mersenneforum.org  

Go Back   mersenneforum.org > Great Internet Mersenne Prime Search > Hardware

Reply
 
Thread Tools
Old 2015-11-01, 02:36   #1
Mark Rose
 
Mark Rose's Avatar
 
"/X\(‘-‘)/X\"
Jan 2013

2·1,553 Posts
Default Beware thermal paste

So the SSD in my desktop at home recently died, and I wanted to test out thermal loading my new HTPC case anyway, so I decided to move it to the new case. However, thing went bad when I tried to remove the CPU cooler. I had used a thin dab of Arctic Silver (the thermal paste, not the glue) and the Hyper 212 was basically welded to the CPU. While trying to work it loose, I pulled the AMD Athlon X4 640 out of the socket. So far not so bad.

I tried everything to remove the CPU. I started with isopropyl alcohol. No luck. I tried dental floss, but there is basically no space between the CPU and cooler, since I used very little thermal paste. I tried heating it to 70°C with a hair dryer (the heat pipes work quickly in reverse, and I watched the temperature with my infrared thermometer). I tried freezing it to -20°. Nothing worked.

Due to the orientation of the cooler, I wasn't able to action the CPU socket lever. Since the Socket AM3 motherboard is five years old, I wasn't going to buy a new CPU for it. I figured since I pulled the CPU without levering the socket, maybe it will go back in... and it did, but now the fit is loose. So I broke the motherboard.

I've got some other things to take care of before buying a new Skylake system, so to tide myself over, and I'm picking up a used ASRock H81 PRO BTC Motherboard for $40 and a new i3-3170 to go in it. I guess it was time to buy a new system, since this "cheap fix" will double the speed of my system.
Mark Rose is offline   Reply With Quote
Old 2015-11-01, 16:42   #2
chris2be8
 
chris2be8's Avatar
 
Sep 2009

22·607 Posts
Default

Been there, done that. I managed to get the CPU off the cooler by soaking the paste with the solvent that came with my supply of Arctic Silver (basically white spirit with an additive that works as an antioxidant) round the edge of the CPU until the thermal paste softened enough to get the CPU off. But it took over 2 hours (I was working on my patio since the bottle of solvert said to use it in a well ventilated place).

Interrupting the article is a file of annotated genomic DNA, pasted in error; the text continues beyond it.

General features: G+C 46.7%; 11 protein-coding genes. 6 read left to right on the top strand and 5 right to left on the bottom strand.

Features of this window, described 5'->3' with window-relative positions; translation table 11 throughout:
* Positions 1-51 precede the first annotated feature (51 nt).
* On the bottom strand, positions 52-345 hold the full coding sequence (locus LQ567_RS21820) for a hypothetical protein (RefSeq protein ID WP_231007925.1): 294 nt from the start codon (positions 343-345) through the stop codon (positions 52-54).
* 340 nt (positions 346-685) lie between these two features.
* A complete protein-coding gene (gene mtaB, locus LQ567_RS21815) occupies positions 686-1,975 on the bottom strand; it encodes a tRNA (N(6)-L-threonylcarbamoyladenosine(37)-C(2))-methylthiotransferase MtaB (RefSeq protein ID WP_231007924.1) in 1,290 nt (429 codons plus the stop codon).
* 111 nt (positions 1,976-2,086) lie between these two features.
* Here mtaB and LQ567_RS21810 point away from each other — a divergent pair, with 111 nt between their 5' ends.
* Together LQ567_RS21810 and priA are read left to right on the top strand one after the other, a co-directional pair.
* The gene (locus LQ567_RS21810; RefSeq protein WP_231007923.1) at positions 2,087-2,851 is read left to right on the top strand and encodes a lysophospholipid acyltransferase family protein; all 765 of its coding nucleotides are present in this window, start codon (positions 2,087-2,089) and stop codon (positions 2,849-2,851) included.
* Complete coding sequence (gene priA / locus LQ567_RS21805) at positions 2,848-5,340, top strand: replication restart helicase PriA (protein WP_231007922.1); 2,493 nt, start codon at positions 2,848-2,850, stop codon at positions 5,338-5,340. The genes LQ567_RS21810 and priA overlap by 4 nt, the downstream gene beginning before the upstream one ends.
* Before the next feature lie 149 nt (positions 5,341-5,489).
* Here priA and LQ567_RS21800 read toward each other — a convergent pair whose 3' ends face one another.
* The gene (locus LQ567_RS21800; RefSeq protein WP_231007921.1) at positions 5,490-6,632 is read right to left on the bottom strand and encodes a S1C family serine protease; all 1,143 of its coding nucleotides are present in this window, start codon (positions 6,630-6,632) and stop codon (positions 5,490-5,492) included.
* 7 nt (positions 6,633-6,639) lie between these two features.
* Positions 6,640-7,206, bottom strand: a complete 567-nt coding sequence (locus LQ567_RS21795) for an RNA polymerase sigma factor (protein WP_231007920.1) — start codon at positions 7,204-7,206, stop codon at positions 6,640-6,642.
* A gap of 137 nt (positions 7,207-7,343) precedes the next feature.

Chris
chris2be8 is offline   Reply With Quote
Old 2015-11-01, 20:08   #3
EdH
 
EdH's Avatar
 
"Ed Hall"
Dec 2009
Adirondack Mtns

5,261 Posts
Default

I had a friend many years ago that used to test the physical properties of IC packages. One of the tests he performed was to see how much stress it took to "twist" the top off an IC, before looking for degradation of the internal connections. That got me thinking about breaking the bond between heat sinks and ICs by a slight twisting motion, which is what I commonly use when removing the CPU coolers in older machines. I haven't run across any which needed a lot of force, however I have had a couple which, due to the type of mounting, didn't offer any twisting room. I wonder if a small amount of twisting force would work for a CPU that is bonded as well as Mark Rose's.

I also wonder if Acetone would be detrimental to a CPU, since it does a real good job deforming some plastics. I suppose my preferred solvent would be 99% alcohol, which I have on hand and use for electronics.

As to the original motherboard - Are you confident it is destroyed? Many types of IC sockets that close the contacts on the pins, have quite a bit of space behind the closing portion if no pin is between them. This could account for sloppiness if the contacts were in the closed position and you placed the CPU back into the socket.
EdH is offline   Reply With Quote
Old 2015-11-01, 21:26   #4
Mark Rose
 
Mark Rose's Avatar
 
"/X\(‘-‘)/X\"
Jan 2013

2×1,553 Posts
Default

I'm also concerned about twisting the circuit board off the bottom of the CPU IC. I almost used and adjustable wrench but my biggest one was slightly too small.

From what I've read, acetone is a no-no.
Mark Rose is offline   Reply With Quote
Old 2015-11-02, 04:33   #5
LaurV
Romulan Interpreter
 
LaurV's Avatar
 
"name field"
Jun 2011
Thailand

3×23×149 Posts
Default